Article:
Sixty years ago, America's largest woodpecker became extinct. Five years ago, it was pronounced by scholars to be alive and well in a swamp near Brinkley, Arkansas. Last year, Bay Area filmmaker Scott Crocker made a documentary about how people took that news.
They took it by turning the bird into a cottage industry. Brinkley was transformed. Birders flocked in from all corners. The government diverted funds from other bird-conservation efforts to restoring the woodpecker's habitat. Then came a closer look at the plumage, and a questioning of the evidence: What if what actually had been captured for half a second on that accidental amateur video was a pileated woodpecker, not an ivory-billed woodpecker? Well, that would be a big deal too, as the former is not thought to be extinct.
Most people seem to agree that a live ivory-billed woodpecker would be a sight to see. Its lore records the nickname "Lord God Bird" on account of some awestruck spectator once having said that upon witnessing one. Also: "Elvis in Feathers." It is easy enough to understand how an obsessive subculture might spring up around such a creature.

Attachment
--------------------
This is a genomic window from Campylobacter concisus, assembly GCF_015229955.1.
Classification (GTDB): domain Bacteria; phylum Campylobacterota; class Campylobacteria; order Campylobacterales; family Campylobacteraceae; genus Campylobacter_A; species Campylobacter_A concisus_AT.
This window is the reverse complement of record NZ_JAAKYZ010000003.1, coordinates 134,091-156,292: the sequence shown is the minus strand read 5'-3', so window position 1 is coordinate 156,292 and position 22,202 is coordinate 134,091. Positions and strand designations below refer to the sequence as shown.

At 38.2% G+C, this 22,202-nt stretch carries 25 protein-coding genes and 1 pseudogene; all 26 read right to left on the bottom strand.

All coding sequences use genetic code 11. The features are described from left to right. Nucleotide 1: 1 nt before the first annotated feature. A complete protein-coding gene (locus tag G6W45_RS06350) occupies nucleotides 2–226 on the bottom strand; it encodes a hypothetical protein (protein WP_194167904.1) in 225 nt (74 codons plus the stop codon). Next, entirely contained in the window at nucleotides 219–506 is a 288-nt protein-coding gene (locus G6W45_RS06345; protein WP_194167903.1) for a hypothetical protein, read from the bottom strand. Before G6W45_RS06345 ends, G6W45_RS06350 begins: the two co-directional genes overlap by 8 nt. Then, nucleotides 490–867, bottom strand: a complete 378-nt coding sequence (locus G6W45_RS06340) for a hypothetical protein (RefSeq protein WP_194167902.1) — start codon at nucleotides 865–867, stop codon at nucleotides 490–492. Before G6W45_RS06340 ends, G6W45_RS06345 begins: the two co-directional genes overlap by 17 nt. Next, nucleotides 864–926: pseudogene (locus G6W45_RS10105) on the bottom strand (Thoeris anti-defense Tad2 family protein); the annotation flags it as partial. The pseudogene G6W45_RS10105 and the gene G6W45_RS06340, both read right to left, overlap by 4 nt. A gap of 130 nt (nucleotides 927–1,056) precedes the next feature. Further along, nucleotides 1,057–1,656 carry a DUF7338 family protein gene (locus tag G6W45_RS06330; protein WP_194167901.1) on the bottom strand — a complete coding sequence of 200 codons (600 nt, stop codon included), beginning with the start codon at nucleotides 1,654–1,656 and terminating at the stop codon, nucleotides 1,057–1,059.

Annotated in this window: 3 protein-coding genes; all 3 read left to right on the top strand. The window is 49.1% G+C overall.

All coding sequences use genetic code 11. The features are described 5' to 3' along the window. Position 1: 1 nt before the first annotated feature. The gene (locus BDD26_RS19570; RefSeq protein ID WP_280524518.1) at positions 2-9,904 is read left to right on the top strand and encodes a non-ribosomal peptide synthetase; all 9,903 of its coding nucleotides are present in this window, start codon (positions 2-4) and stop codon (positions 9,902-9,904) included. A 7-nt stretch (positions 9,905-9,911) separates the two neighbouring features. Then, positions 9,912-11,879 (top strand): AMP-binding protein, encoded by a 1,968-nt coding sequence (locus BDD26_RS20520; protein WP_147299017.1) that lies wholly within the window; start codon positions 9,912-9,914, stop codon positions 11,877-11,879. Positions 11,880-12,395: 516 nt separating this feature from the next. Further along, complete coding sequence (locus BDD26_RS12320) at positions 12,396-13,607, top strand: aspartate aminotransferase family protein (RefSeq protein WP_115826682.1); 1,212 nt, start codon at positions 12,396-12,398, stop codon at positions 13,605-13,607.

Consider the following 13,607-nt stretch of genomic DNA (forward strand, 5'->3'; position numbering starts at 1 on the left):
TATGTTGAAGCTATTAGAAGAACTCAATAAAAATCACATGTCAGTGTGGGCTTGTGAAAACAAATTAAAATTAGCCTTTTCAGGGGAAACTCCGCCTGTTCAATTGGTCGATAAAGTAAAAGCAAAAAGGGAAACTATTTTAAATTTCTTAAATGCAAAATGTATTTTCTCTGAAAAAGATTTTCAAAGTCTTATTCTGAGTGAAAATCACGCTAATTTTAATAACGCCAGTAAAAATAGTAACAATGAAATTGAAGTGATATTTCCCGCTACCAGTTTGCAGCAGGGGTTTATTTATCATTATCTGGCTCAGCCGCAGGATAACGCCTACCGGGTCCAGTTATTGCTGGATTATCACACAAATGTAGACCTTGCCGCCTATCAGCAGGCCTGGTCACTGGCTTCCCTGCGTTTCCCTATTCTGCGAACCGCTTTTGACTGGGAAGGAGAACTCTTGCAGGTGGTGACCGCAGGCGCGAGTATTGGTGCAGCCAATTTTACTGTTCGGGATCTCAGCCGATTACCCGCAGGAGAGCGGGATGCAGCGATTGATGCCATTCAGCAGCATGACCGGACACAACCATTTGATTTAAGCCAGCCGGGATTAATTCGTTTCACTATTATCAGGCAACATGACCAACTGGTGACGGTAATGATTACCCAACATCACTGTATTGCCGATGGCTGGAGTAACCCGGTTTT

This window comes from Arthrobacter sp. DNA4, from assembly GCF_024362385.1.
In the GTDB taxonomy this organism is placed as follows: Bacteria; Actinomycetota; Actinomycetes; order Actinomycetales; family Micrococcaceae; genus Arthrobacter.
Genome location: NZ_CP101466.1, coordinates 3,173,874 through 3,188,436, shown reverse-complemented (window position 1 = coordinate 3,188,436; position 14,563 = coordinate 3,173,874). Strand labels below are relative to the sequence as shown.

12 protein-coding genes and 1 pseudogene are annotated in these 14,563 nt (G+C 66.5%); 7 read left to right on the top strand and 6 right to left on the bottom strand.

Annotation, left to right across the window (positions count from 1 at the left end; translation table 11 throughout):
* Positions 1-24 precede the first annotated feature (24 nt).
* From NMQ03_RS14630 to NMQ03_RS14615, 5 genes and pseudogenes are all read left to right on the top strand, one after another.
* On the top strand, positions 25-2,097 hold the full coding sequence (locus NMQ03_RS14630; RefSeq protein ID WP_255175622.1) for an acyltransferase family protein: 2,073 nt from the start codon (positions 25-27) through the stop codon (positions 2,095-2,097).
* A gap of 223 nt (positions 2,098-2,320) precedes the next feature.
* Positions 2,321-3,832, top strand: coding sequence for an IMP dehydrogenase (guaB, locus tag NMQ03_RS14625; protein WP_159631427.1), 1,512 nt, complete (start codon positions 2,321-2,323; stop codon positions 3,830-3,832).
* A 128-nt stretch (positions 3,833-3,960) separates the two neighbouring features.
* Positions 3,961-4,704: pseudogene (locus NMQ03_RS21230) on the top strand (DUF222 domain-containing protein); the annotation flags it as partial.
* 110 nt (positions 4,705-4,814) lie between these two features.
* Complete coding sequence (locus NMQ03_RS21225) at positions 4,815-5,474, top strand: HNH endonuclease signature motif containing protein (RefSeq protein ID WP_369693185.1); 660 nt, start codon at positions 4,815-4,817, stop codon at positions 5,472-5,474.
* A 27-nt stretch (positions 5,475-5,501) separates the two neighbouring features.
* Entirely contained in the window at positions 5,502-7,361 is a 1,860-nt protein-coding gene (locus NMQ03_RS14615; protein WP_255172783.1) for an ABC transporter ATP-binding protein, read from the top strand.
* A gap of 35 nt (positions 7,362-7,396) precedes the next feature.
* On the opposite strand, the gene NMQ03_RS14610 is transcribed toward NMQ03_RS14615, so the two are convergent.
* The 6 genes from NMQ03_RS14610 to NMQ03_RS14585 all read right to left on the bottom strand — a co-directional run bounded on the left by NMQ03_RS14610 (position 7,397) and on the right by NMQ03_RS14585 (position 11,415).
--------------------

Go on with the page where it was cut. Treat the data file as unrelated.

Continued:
Ghost Bird is the name of Crocker's film, at last making its Bay Area premiere this week, and of course that gets at the heart of the matter too. What does it mean if it's really still alive? What does it mean if we can't admit it isn't? As one of Crocker's interviewees points out, the real story of the Arkansas ivory-bill sighting is "a debate of hope versus skepticism."
This is one of those documentaries that takes great advantage of previous journalism on its subject, adding essential context and complex emotional impact. Crocker calmly bears witness to the man-made erosion of natural habitat and scientific rigor, and what emerges is the wistful sense of that which true Americana consists: obtuse environmental degradation, followed by a commerce of nostalgic delusion, followed by a mindful striving for regeneration. It's as much about nature as about human nature.
Also with brief appearances by Bigfoot, the Loch Ness Monster and Donald Rumsfeld.
Ghost Bird screens Thursday, December 16, 2010, at the Roxie Theater in San Francisco, and Sunday, December 19, 2010, at the Christopher B. Smith Rafael Film Center in San Rafael, with director Scott Crocker in attendance both evenings. For tickets and information, visit ghostbirdmovie.com.